Using parables to inspire and teach
Jesus used parables to teach. The word “parable” conjures up old-fashioned images. Can there be modern-day parables? Certainly. You can use parables to teach life lessons and theological concepts. But exactly how do you bring Jesus’ parables to life?
Find parables in daily life. If you keep your eyes and ears open, you’ll find heartwarming stories that mirror the parables Jesus told. Often, you can find inspiration as close as the daily newspaper. For instance:
- Did you read about someone finding a wallet full of cash and returning it to its owner? This teaches a lesson in honesty and relates easily to the parable of the Dishonest Steward (Luke 16:1-18).
- Do you know a person who welcomes back a husband, child or sibling who has made mistakes and been estranged? This story sounds like the Prodigal Son parable (Luke 15:11-32).
- Elementary schoolchildren who fundraise for a worthy cause can be seen as modern-day versions of the widow in the Widow’s Mite parable (Mark 12:41-44).
You might consider several good books on the parables:
- The Parables for Today by Alyce M. McKenzie
- Modern Day Parables on the Go: Timeless Truths for a New Generation by Kenneth Davidson
- Modern Day Parables by Luke Arthur
Become a storyteller. Write your own modern parable. A powerful sermon ties the ancient and beloved parables of the gospels to a modern-day account.
Use movies and other modern media to bring the parables to life for your congregation. Find films that relay the messages of the parables. Consider running a film series on Wednesday nights or Sunday afternoons. Perhaps make this a Sunday school offering for one class. For example, the story of Les Miserables is of offering grace and mercy to the undeserving. Doesn’t that sound like the parable of the Good Samaritan?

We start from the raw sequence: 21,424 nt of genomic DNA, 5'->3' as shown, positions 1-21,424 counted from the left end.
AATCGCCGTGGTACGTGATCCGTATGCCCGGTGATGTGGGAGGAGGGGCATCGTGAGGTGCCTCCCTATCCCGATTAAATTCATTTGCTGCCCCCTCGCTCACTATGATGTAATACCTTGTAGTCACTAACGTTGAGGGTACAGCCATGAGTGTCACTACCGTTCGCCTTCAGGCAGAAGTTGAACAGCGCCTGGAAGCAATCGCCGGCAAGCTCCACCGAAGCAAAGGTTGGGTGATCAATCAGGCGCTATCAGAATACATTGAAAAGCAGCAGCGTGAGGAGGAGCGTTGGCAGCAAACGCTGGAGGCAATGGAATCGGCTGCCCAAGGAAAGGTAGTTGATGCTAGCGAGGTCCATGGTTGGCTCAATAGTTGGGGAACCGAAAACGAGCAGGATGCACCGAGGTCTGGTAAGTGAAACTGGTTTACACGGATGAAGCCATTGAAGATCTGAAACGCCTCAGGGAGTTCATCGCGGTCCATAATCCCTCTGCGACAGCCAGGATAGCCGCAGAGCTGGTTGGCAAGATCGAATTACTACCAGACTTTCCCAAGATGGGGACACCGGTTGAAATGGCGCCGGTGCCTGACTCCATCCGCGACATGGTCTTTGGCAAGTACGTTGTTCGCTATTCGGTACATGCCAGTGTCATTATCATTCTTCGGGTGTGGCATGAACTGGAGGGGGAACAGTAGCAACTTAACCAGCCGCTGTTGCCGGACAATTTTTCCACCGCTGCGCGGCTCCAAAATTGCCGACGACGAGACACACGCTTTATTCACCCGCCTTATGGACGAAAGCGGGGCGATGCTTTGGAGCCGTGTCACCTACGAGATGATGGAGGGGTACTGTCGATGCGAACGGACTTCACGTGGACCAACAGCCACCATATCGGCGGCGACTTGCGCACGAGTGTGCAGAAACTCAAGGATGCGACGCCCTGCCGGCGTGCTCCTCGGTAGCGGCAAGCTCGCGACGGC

Include film clips in your sermon. These can help illustrate a parable-related lesson. Interjecting modern examples into sermons or discussions can bring ancient tales to life and make them relevant.
Whether you’re showing an entire movie or a clip, beware of copyright laws. Use royalty-free resources so you don’t violate a film’s copyright. You can obtain hundreds of free movies at www.openculture.com. On this site, you can find Oscar-winning movies, Hitchcock films, science fiction classics, Charlie Chaplin favorites and more. All free.
The site also has a list of life-changing books you might explore for inspiration or pithy quotations.
You’ll need the appropriate CVLI license in order to show mainstream movies to your congregation. A CVLI license gives your church blanket copyright coverage for videos from more than 400 producers and studios. You can purchase a CVLI license at the United Methodist Communication's CVLI store.
As an added benefit to purchasing a CVLI license, you’ll receive a standard free membership to a service called ScreenVue. This service has thousands of illustration ideas from both major movies and Christian or independent titles. These are tailored for church use.
If you don’t want to purchase the CVLI license, you can use a service like WingClips. For a small fee, you can download pre-cleared clips for church use.
Use arts and crafts and theater to teach parables to children. As a Sunday school project, consider having elementary school classes read the parables. Invite each child to choose a parable. Then make puppet characters and put on a puppet show. This project is ideal for third- or fourth-graders.
You can make puppets from:
Once the children make the puppets, ask them to write simple dialogue that mirrors what happens in the parable. Ask them to put on a puppet show for the younger kids. For this, consider making a puppet theater. It’s relatively simple and inexpensive! Make sure the puppeteers give the name of the parable and explain the lesson in their own words.
People may see parables as old-fashioned writings that have no relevance to modern life. However, like many parts of the Bible, parables represent timeless lessons. You can use creativity and real-life stories to help your congregation — from the youngest to the oldest — relate the teachings of Jesus’ parables to their lives.